RMD | Ed Slott and Company, LLC

RMD

How Do the RMD Rules Work When a Pension Plan Lump Sum is Paid?

In the May 17, 2021 Slott Report, we discussed the rules governing required minimum distributions (RMDs) from defined benefit (DB) plans, also known as “pension plans.” We said that DB plan payments usually have no problem satisfying the RMD rules, but there are two special rules that sometimes apply.

How You Can Reduce Your RMD

When you contribute to a traditional IRA you make a deal with Uncle Sam. You can get a tax deduction and tax deferral on any earnings in your IRA. However, eventually the government is going to want its share and will require funds to come out of these accounts. That is when you must start required minimum distributions (RMDs). You may not need the money and you may not want the tax hit. Here are some strategies that can help reduce your RMD.

Clarifying the Rollover/Transfers Rules When an RMD Is Due

In the June 16, 2021 Slott Report, we discussed how an in-service distribution made in the year of separation from service can inadvertently create an excess IRA contribution if that distribution is rolled over when a required minimum distributions (RMD) is due. A related issue is how rollovers and transfers from 401(k) plans (or other company plans) and IRAs are treated differently when an RMD is required.

RMDs, the Still-Working Exception, and the Best-Laid Plans

A required minimum distribution (RMD) from a 401(k) (or other employer plan) must be taken prior to rolling remaining plan dollars to an IRA. An RMD cannot be rolled over, so it must be withdrawn before any rollover is completed. While this concept appears somewhat basic, it is easy to get sideways with the rules. Additionally, unexpected changes in employment, combined with the still-working exception, can retroactively create RMD problems.

Inherited 401(k) Plans and The RMD Age: Today's Slott Report Mailbag

Question: How can the beneficiaries of an estate roll a 401(k) paid to the estate to a Roth IRA? What steps must be taken? Bob Answer: Bob, Inherited IRAs cannot be converted to inherited Roth IRAs, but inherited 401(k) plans can be converted. This is an anomaly in the rules, but it is allowed. However, if the 401(k) was already paid to the estate, those former plan dollars cannot be rolled back to a traditional IRA or converted.

IRS Rectifies Mistaken Interpretation of 10-Year Payout Rule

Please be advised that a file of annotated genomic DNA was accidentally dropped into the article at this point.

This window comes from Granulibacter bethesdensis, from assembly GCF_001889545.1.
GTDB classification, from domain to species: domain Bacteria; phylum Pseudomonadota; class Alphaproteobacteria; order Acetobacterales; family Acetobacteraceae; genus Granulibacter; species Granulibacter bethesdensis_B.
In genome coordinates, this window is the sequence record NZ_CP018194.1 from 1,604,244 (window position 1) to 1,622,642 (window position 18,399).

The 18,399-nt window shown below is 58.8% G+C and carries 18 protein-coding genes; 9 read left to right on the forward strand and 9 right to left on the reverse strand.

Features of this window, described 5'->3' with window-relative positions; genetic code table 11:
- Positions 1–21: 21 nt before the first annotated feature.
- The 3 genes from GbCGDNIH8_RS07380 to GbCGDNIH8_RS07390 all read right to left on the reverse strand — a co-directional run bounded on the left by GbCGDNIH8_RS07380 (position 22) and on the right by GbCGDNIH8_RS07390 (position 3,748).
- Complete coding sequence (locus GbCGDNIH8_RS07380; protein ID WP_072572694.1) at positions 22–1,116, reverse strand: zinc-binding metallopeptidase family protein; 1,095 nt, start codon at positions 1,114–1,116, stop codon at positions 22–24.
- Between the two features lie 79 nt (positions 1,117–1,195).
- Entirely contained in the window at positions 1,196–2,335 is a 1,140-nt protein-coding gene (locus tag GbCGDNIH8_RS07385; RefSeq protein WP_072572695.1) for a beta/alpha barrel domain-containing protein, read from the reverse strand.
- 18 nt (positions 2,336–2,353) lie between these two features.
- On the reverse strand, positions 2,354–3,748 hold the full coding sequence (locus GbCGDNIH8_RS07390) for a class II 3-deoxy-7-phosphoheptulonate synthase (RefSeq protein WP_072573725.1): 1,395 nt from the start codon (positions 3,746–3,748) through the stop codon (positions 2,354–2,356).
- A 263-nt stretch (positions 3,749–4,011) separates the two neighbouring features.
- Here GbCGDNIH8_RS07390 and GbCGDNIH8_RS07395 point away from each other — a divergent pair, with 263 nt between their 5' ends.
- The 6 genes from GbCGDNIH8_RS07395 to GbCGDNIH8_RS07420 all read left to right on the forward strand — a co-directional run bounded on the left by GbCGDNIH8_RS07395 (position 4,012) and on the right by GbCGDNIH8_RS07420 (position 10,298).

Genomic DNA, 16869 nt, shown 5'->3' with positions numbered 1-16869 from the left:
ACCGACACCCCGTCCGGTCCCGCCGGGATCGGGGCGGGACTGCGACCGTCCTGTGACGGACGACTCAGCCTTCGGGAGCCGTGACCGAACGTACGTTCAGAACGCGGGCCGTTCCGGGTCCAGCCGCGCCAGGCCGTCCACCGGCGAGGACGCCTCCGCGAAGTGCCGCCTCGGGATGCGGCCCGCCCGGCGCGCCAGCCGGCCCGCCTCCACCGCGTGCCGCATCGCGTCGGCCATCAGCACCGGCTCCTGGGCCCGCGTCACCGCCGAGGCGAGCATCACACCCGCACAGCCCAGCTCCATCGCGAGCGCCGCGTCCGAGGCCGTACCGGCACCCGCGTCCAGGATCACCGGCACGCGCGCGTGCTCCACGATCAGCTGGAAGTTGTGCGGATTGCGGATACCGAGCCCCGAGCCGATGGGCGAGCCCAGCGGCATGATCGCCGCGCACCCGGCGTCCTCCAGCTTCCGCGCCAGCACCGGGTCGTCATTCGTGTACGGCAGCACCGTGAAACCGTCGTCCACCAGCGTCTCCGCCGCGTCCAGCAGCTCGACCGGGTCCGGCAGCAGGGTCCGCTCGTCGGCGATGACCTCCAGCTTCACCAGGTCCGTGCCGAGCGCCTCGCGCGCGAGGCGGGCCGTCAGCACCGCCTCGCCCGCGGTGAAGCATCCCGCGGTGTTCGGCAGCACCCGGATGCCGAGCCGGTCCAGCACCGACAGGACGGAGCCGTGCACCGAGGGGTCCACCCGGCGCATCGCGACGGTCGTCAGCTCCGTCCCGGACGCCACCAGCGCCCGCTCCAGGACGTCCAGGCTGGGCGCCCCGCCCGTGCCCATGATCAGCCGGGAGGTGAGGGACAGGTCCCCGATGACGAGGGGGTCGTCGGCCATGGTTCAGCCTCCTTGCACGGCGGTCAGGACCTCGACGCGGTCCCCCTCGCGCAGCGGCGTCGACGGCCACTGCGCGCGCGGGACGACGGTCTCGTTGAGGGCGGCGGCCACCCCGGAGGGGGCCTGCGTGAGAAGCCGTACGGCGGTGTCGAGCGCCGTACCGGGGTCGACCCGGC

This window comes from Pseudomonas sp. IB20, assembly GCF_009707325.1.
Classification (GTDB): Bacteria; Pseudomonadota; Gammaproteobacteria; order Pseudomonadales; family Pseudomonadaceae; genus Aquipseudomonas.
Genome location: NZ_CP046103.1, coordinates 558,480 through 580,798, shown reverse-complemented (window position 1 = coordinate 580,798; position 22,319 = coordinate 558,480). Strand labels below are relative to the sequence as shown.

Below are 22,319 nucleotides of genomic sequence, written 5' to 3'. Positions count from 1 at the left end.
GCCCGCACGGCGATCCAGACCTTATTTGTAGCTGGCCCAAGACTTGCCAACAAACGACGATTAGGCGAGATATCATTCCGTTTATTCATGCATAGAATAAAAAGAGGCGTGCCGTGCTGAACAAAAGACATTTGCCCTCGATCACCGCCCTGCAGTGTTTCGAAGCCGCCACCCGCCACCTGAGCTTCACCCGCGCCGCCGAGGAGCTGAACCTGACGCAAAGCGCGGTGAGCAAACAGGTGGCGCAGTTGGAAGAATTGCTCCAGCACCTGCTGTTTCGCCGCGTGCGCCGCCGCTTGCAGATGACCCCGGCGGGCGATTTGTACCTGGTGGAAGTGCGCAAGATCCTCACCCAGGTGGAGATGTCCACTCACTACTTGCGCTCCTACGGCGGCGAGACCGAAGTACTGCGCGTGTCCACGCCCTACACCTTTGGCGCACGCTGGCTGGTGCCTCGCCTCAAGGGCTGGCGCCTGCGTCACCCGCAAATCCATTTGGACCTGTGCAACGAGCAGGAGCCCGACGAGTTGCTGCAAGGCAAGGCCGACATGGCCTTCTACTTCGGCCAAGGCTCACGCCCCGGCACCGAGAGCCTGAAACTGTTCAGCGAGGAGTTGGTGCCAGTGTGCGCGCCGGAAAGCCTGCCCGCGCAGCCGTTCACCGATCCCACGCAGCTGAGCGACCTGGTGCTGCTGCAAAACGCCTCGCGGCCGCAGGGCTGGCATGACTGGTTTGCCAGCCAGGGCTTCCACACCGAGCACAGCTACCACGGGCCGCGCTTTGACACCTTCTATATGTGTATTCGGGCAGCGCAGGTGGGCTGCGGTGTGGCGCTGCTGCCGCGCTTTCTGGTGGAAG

On April 14, we reported that the IRS was apparently interpreting the SECURE Act's 10-year payout rule in a surprising way – to require annual required minimum distributions (RMDs). Now, the IRS has made it clear (without actually saying so) that its prior interpretation was a mistake. The SECURE Act changed the payout rules for most non-spouse beneficiaries of IRA owners who die after 2019. Those beneficiaries can no longer use the stretch IRA. Instead, they are subject to a 10-year payout rule, which requires the entire IRA to be paid out within 10 years of the owner’s death.

ROTH CONVERSIONS & 401(k) RMDs: TODAY’S SLOTT REPORT MAILBAG

Hi! I attended the February 2021 IRA seminar and had a question re: Roth conversions. he seminar discussed rolling over assets held in a company plan into a Roth IRA. I’m dealing with a client that wants to roll over a lump sum from a state pension plan into a Roth IRA. Can you tell me if in your experience this is generally permitted (assuming tax is paid on the conversion amount)?

RMD Rules & Inherited IRAs Under the SECURE Act: Today's Slott Report Mailbag

Question: We have a client that owns two substantial IRA accounts plus a smaller beneficiary IRA. Does the beneficiary IRA have its own RMD rules (the client has owned it for 10 years and has been taking RMD’s from it based on the old stretch IRA rules)? Or can the beneficiary IRA be lumped together with the other IRA’s for RMD calculation purposes? If so, can this year’s total RMD be withdrawn from the beneficiary IRA without having to touch the other two IRA’s?

Non-Spouse Beneficiaries and Calculating Your RMD: Today's Slott Report Mailbag

Question: Dear Mr. Slott, I really enjoy your publications, website and educational programming on Public Television. You provide a tremendous service and information for investors and advisors alike. My questions pertains to distributions from an Inherited IRA and an Inherited Roth IRA for a non-spouse (daughter).

How Do RMDs Work in DB Plans?

Rules governing defined benefit (DB) plans are typically more complicated than defined contribution (DC) plan rules. But required minimum distributions (RMDs) are one area where the DB plan requirements are easier to understand. If you’re in a DB plan, your benefit payments must begin no later than your “required beginning date” (RBD) – just like with IRA distributions or DC plan benefits. Your RBD is generally the April 1 following the year you reach age 72. However, if your DB plan allows the “still-working exception,” you can delay your RBD until you retire.

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